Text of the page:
If you are wondering whether last week’s maps published by the Citizens Redistricting Commission will affect local governments; the answer is an unequivocal yes.

More often than not, government operates as a ladder for elected officials. After getting their feet wet as a volunteer on a city commission, a resident runs for city council. The progression of their service then takes them to a county board of supervisors, the Assembly, the Senate, and then several continue to seek seats in the Congress or on the Board of Equalization.

However, after Friday’s maps were released, that natural progression has been reorganized. Some districts have multiple, high-powered officials in them; others are vacant.

In San Francisco, two state senators are now sharing a single district. Fortunately, that merging seems to have an easy solution: one will run for mayor of San Francisco.

But other changes can affect local governance, as communities and counties are split. The concept of “communities of interest” would group together areas that share similar economic, social, and environmental interests, to ensure they maintain powerful voices in the state legislature. But as some of these communities are split, they must work to rediscover their voice in Sacramento, and how to continue advocating for policies and positions that are important to residents.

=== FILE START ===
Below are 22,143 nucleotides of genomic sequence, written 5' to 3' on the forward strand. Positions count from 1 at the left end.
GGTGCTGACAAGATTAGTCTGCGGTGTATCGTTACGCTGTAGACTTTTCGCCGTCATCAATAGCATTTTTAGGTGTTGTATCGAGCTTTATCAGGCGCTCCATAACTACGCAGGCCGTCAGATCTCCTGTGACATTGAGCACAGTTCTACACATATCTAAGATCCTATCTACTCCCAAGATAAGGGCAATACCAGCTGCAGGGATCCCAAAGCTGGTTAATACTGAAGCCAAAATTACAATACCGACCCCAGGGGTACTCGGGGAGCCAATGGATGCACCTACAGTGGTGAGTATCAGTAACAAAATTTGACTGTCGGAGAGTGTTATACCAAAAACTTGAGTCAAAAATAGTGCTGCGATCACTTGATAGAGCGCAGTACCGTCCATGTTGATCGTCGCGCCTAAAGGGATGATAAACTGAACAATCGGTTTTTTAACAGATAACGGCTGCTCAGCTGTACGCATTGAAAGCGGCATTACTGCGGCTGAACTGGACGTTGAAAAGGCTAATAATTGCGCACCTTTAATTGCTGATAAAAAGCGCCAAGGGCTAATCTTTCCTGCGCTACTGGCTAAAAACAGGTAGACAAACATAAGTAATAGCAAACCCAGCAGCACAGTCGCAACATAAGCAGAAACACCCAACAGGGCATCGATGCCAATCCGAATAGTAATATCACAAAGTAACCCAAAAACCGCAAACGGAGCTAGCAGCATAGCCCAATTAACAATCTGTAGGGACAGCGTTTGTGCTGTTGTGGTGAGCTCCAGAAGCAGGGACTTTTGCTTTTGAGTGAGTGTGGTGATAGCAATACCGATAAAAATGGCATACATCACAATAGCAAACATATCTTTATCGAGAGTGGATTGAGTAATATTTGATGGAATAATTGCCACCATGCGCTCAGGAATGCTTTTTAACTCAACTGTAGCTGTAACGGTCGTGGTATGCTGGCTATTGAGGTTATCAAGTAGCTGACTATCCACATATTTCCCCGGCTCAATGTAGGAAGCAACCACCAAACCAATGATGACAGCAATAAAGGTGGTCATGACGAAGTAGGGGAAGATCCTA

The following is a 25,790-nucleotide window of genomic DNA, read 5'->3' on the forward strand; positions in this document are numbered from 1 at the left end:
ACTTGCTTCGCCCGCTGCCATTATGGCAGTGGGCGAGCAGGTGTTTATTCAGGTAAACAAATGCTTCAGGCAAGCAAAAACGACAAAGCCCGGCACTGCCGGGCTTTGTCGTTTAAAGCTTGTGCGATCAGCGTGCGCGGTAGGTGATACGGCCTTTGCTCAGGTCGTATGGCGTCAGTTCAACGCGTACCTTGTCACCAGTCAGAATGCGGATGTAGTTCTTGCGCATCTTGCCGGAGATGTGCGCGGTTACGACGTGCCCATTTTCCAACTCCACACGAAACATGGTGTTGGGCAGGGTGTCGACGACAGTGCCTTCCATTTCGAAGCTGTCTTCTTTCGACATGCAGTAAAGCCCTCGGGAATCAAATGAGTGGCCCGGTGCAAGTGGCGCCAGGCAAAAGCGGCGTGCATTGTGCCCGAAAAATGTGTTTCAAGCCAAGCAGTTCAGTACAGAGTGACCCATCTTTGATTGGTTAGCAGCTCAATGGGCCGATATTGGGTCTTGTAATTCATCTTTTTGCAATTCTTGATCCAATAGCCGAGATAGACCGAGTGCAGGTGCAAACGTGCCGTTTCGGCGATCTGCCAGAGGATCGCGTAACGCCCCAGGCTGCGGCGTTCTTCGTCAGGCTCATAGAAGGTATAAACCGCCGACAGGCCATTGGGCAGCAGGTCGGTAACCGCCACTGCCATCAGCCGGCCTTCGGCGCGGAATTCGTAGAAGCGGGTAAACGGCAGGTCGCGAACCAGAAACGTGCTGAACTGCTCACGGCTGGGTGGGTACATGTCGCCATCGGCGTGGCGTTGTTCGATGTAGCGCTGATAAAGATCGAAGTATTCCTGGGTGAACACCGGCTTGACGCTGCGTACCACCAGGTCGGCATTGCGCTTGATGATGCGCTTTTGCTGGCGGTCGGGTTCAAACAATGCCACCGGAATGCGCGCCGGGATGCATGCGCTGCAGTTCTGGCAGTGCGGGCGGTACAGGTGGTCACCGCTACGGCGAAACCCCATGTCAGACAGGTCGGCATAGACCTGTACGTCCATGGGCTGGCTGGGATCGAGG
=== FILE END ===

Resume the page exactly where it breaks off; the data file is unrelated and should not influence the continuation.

From the Napa Valley Register:

Several people have asked me what impacts the statewide redistricting maps being drawn by the Citizens Redistricting Commission (CRC) will have on local redistricting efforts.

The Board of Supervisors, the Napa County Board of Education and the Napa Valley College Board all must change their supervisor district and trustee area boundaries respectively for the next decade beginning with the 2012 election cycle. The three bodies have contracted with our office to prepare proposals for new districts and trustee areas based on “one person one vote” and other legally mandated criteria. We will be holding public hearings on the proposed Supervisor Districts in American Canyon on Tuesday, July 19 at the City Council meeting at 6 p.m. and in Yountville on Tuesday Aug. 2 at the Town Council meeting at 6:30 p.m. Public hearings on the other two proposals will be held shortly thereafter.

Read the full article here.


From the San Francisco Gate:

The wide open field. Ranked choice voting. Public financing. The push for interim Mayor Ed Lee to run for a four-year term despite vowing not to. Whether the field of declared candidates could be any more boring.

There are plenty of unknowns in this November’s mayor’s race, and here’s another wrinkle: how the state’s redistricting process could play a factor.

Read the full article here.